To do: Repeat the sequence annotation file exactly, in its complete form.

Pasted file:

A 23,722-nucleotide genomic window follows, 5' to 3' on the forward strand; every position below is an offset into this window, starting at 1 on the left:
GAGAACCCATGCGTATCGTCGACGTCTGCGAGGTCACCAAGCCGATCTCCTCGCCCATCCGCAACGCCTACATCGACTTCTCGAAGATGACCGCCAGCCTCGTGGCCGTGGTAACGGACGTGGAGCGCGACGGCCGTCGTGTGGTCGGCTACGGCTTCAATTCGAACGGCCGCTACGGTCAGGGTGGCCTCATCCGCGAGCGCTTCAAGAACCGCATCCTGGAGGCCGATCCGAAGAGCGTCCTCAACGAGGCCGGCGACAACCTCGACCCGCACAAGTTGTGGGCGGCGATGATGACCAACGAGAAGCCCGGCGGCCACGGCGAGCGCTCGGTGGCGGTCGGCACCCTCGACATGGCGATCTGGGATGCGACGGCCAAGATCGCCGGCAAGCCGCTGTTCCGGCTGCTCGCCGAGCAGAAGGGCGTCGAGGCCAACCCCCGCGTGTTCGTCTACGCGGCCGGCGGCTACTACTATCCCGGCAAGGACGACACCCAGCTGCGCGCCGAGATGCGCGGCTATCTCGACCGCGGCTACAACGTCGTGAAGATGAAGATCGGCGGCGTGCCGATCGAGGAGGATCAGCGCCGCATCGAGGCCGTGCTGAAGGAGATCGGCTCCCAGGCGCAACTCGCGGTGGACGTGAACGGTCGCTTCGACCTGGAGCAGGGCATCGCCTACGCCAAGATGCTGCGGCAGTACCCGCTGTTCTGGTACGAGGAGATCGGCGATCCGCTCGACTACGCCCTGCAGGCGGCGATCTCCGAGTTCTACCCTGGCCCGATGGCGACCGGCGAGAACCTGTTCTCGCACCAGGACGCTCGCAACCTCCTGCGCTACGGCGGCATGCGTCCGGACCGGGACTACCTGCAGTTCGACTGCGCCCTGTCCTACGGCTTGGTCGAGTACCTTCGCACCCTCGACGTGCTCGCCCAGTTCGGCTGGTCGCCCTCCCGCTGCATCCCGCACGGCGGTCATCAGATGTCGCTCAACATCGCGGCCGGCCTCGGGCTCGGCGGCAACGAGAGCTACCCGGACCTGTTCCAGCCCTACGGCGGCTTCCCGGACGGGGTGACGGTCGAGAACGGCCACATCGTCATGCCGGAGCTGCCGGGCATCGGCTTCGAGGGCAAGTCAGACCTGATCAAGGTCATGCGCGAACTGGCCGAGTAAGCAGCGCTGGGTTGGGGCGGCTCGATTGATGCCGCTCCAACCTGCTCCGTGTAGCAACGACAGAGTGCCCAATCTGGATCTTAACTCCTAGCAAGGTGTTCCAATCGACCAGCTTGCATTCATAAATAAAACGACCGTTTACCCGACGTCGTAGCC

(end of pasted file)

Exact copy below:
A 23,722-nucleotide genomic window follows, 5' to 3' on the forward strand; every position below is an offset into this window, starting at 1 on the left:
GAGAACCCATGCGTATCGTCGACGTCTGCGAGGTCACCAAGCCGATCTCCTCGCCCATCCGCAACGCCTACATCGACTTCTCGAAGATGACCGCCAGCCTCGTGGCCGTGGTAACGGACGTGGAGCGCGACGGCCGTCGTGTGGTCGGCTACGGCTTCAATTCGAACGGCCGCTACGGTCAGGGTGGCCTCATCCGCGAGCGCTTCAAGAACCGCATCCTGGAGGCCGATCCGAAGAGCGTCCTCAACGAGGCCGGCGACAACCTCGACCCGCACAAGTTGTGGGCGGCGATGATGACCAACGAGAAGCCCGGCGGCCACGGCGAGCGCTCGGTGGCGGTCGGCACCCTCGACATGGCGATCTGGGATGCGACGGCCAAGATCGCCGGCAAGCCGCTGTTCCGGCTGCTCGCCGAGCAGAAGGGCGTCGAGGCCAACCCCCGCGTGTTCGTCTACGCGGCCGGCGGCTACTACTATCCCGGCAAGGACGACACCCAGCTGCGCGCCGAGATGCGCGGCTATCTCGACCGCGGCTACAACGTCGTGAAGATGAAGATCGGCGGCGTGCCGATCGAGGAGGATCAGCGCCGCATCGAGGCCGTGCTGAAGGAGATCGGCTCCCAGGCGCAACTCGCGGTGGACGTGAACGGTCGCTTCGACCTGGAGCAGGGCATCGCCTACGCCAAGATGCTGCGGCAGTACCCGCTGTTCTGGTACGAGGAGATCGGCGATCCGCTCGACTACGCCCTGCAGGCGGCGATCTCCGAGTTCTACCCTGGCCCGATGGCGACCGGCGAGAACCTGTTCTCGCACCAGGACGCTCGCAACCTCCTGCGCTACGGCGGCATGCGTCCGGACCGGGACTACCTGCAGTTCGACTGCGCCCTGTCCTACGGCTTGGTCGAGTACCTTCGCACCCTCGACGTGCTCGCCCAGTTCGGCTGGTCGCCCTCCCGCTGCATCCCGCACGGCGGTCATCAGATGTCGCTCAACATCGCGGCCGGCCTCGGGCTCGGCGGCAACGAGAGCTACCCGGACCTGTTCCAGCCCTACGGCGGCTTCCCGGACGGGGTGACGGTCGAGAACGGCCACATCGTCATGCCGGAGCTGCCGGGCATCGGCTTCGAGGGCAAGTCAGACCTGATCAAGGTCATGCGCGAACTGGCCGAGTAAGCAGCGCTGGGTTGGGGCGGCTCGATTGATGCCGCTCCAACCTGCTCCGTGTAGCAACGACAGAGTGCCCAATCTGGATCTTAACTCCTAGCAAGGTGTTCCAATCGACCAGCTTGCATTCATAAATAAAACGACCGTTTACCCGACGTCGTAGCC